It's surprising how often this comes up, usually from fans in the stands. I think it may have to do with our appreciation of spectacular sideline catches in football, where a receiver is on tiptoes on the sideline reaching out of bounds to make a highlight reel catch. Viewers are conditioned by this to anticipate the same in baseball. But it ain't so.


Let's double back and take a closer look at the rulebook definitions of Fair Ball and Foul Ball. Let’s see if my explanation matches the rules, starting with Fair Ball. Here’s a portion of what we find:

A fair fly shall be judged according to the relative position of the ball and the foul line, including the foul pole, and not as to whether the fielder is on fair or foul territory at the time he touches the ball.

Okay, so far so good. The rule is clear: it doesn't matter where the fielder is. You judge fair/foul by the position of the ball when first touched.

Notice that the rule specifies a "fair fly"; all fly balls are judged this way — that is, by the position of the fielder when the ball is first touched. But bounding balls are different. In the question we discussed above, we're talking about a bounding ball, not a fly ball, but so long as the bounding ball is first touched by a fielder while it's inside the bags, it’s handled the same way as a fly ball. But let’s stop for a moment and ask what I mean by "inside the bags." This is important.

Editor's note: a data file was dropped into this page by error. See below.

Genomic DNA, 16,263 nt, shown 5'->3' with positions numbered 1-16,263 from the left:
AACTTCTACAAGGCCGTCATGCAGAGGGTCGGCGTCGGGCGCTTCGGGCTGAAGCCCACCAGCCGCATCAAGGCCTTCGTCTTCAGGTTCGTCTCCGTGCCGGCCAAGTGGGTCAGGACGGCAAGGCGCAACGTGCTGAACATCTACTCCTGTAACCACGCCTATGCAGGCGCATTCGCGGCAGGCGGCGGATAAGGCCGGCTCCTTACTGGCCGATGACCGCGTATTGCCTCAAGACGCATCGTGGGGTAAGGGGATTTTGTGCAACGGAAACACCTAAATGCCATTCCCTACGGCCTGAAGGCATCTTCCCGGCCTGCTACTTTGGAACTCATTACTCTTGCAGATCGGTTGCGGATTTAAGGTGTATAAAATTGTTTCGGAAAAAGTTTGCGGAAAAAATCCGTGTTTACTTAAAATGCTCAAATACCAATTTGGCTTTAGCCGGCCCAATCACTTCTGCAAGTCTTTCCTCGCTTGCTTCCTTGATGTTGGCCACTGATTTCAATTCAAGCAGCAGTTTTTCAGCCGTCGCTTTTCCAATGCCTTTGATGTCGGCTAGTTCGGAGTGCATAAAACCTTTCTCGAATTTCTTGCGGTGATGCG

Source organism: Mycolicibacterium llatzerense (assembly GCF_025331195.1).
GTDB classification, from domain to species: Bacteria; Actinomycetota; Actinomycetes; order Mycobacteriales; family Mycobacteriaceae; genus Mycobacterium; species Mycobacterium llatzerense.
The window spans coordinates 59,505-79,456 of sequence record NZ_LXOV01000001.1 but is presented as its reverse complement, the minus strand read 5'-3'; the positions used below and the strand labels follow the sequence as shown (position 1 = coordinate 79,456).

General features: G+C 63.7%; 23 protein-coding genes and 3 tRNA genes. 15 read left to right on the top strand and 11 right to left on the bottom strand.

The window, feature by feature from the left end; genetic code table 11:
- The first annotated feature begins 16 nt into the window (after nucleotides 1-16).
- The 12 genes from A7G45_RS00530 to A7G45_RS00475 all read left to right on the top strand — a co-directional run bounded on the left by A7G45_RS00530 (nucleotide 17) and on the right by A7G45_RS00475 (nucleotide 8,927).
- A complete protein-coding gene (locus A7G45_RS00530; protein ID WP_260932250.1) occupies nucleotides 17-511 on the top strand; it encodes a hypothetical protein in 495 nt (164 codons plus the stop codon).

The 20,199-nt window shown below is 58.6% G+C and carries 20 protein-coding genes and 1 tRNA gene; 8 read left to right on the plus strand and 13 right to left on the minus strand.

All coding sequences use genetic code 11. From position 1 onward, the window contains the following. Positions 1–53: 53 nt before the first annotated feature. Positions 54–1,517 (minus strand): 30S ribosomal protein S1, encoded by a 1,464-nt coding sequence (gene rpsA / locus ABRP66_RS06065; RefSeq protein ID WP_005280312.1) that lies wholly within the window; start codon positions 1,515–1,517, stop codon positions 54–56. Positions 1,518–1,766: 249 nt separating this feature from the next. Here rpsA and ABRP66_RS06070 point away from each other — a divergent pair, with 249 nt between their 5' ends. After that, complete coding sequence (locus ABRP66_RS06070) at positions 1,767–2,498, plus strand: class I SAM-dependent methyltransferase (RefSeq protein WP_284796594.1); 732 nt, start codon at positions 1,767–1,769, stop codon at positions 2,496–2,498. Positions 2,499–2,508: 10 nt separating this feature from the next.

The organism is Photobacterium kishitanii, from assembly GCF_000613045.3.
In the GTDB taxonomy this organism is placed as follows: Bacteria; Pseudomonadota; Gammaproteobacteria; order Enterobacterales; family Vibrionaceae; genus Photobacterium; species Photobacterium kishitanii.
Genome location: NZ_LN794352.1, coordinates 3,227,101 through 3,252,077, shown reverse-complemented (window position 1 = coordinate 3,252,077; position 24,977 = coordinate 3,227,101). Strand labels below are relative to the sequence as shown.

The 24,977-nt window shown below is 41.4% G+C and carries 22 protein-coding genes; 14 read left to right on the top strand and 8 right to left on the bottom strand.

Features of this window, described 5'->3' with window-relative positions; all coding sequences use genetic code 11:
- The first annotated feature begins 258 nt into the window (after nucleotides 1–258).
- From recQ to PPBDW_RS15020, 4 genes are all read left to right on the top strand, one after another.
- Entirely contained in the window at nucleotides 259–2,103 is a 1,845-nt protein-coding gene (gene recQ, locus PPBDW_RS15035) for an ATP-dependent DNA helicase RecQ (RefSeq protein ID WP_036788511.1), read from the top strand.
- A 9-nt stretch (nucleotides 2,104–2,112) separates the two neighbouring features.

Take a look at this image of the infield and take note of the blue lines that run along the front edge of first base and third base, meeting at second base. Think of these blue lines as though they were sheets of glass that are standing upright facing the batter. Any fair batted ball that does NOT touch the glass is said to be "inside the bags" and therefore must be touched by a fielder (or come to rest) before it can be judged to be fair or foul.

On the other hand, any batted ball that bounds (touches the ground) inside the bags and then bounds through the glass (shattering the glass, which is in fair territory) is a fair ball, even if its path beyond the glass takes it over foul territory. In a nutshell, any bounding ball that crosses the bag (breaks the glass) is a fair ball.

That's different from how we judge fly balls in the outfield (that is, the ball flies over the glass). If the fly ball in the outfield first touches the ground in fair territory, it's a fair ball. If it first touches the ground in foul territory, it's a foul ball. Easy peasy.